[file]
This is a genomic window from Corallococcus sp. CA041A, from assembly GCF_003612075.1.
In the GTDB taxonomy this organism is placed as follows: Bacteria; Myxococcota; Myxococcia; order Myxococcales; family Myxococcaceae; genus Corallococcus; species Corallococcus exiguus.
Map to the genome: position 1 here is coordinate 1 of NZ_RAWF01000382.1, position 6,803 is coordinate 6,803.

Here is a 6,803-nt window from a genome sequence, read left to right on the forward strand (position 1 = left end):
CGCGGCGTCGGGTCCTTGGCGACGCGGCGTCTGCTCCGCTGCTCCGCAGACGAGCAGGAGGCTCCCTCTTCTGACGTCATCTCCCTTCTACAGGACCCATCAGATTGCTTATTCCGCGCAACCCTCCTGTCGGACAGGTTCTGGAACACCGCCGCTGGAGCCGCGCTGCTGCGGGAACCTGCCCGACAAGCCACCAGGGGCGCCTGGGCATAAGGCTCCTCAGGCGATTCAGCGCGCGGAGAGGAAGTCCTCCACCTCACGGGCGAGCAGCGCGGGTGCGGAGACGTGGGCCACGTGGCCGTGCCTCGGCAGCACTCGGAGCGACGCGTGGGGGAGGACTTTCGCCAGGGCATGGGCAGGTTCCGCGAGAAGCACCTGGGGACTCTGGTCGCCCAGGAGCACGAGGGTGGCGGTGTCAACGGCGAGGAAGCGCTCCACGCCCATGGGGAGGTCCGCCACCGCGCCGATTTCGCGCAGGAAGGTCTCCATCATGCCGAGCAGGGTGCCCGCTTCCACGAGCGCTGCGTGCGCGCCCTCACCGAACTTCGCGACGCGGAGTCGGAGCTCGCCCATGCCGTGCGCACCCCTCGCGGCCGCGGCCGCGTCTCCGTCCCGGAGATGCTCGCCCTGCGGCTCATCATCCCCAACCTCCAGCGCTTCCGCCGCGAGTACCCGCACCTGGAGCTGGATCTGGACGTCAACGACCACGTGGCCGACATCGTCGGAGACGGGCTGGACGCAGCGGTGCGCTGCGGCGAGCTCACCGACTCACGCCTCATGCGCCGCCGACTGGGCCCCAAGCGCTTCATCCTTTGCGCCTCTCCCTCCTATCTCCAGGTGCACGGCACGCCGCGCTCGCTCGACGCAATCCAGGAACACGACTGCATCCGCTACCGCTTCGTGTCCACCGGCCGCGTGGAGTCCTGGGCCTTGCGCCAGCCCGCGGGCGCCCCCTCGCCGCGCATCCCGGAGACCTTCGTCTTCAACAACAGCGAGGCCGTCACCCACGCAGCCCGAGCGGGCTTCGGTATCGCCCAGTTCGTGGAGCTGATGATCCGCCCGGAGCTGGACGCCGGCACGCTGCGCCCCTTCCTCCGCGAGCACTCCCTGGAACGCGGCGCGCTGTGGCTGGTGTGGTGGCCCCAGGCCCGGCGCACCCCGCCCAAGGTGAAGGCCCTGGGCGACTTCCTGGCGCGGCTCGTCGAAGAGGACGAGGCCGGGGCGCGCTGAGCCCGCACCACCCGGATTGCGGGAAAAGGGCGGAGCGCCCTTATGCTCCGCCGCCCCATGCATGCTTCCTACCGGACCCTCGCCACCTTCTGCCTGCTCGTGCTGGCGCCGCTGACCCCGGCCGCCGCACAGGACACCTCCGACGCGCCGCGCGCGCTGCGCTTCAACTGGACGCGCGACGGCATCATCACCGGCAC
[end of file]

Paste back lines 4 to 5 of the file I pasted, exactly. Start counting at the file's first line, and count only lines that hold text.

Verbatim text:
Here is a 6,803-nt window from a genome sequence, read left to right on the forward strand (position 1 = left end):
CGCGGCGTCGGGTCCTTGGCGACGCGGCGTCTGCTCCGCTGCTCCGCAGACGAGCAGGAGGCTCCCTCTTCTGACGTCATCTCCCTTCTACAGGACCCATCAGATTGCTTATTCCGCGCAACCCTCCTGTCGGACAGGTTCTGGAACACCGCCGCTGGAGCCGCGCTGCTGCGGGAACCTGCCCGACAAGCCACCAGGGGCGCCTGGGCATAAGGCTCCTCAGGCGATTCAGCGCGCGGAGAGGAAGTCCTCCACCTCACGGGCGAGCAGCGCGGGTGCGGAGACGTGGGCCACGTGGCCGTGCCTCGGCAGCACTCGGAGCGACGCGTGGGGGAGGACTTTCGCCAGGGCATGGGCAGGTTCCGCGAGAAGCACCTGGGGACTCTGGTCGCCCAGGAGCACGAGGGTGGCGGTGTCAACGGCGAGGAAGCGCTCCACGCCCATGGGGAGGTCCGCCACCGCGCCGATTTCGCGCAGGAAGGTCTCCATCATGCCGAGCAGGGTGCCCGCTTCCACGAGCGCTGCGTGCGCGCCCTCACCGAACTTCGCGACGCGGAGTCGGAGCTCGCCCATGCCGTGCGCACCCCTCGCGGCCGCGGCCGCGTCTCCGTCCCGGAGATGCTCGCCCTGCGGCTCATCATCCCCAACCTCCAGCGCTTCCGCCGCGAGTACCCGCACCTGGAGCTGGATCTGGACGTCAACGACCACGTGGCCGACATCGTCGGAGACGGGCTGGACGCAGCGGTGCGCTGCGGCGAGCTCACCGACTCACGCCTCATGCGCCGCCGACTGGGCCCCAAGCGCTTCATCCTTTGCGCCTCTCCCTCCTATCTCCAGGTGCACGGCACGCCGCGCTCGCTCGACGCAATCCAGGAACACGACTGCATCCGCTACCGCTTCGTGTCCACCGGCCGCGTGGAGTCCTGGGCCTTGCGCCAGCCCGCGGGCGCCCCCTCGCCGCGCATCCCGGAGACCTTCGTCTTCAACAACAGCGAGGCCGTCACCCACGCAGCCCGAGCGGGCTTCGGTATCGCCCAGTTCGTGGAGCTGATGATCCGCCCGGAGCTGGACGCCGGCACGCTGCGCCCCTTCCTCCGCGAGCACTCCCTGGAACGCGGCGCGCTGTGGCTGGTGTGGTGGCCCCAGGCCCGGCGCACCCCGCCCAAGGTGAAGGCCCTGGGCGACTTCCTGGCGCGGCTCGTCGAAGAGGACGAGGCCGGGGCGCGCTGAGCCCGCACCACCCGGATTGCGGGAAAAGGGCGGAGCGCCCTTATGCTCCGCCGCCCCATGCATGCTTCCTACCGGACCCTCGCCACCTTCTGCCTGCTCGTGCTGGCGCCGCTGACCCCGGCCGCCGCACAGGACACCTCCGACGCGCCGCGCGCGCTGCGCTTCAACTGGACGCGCGACGGCATCATCACCGGCAC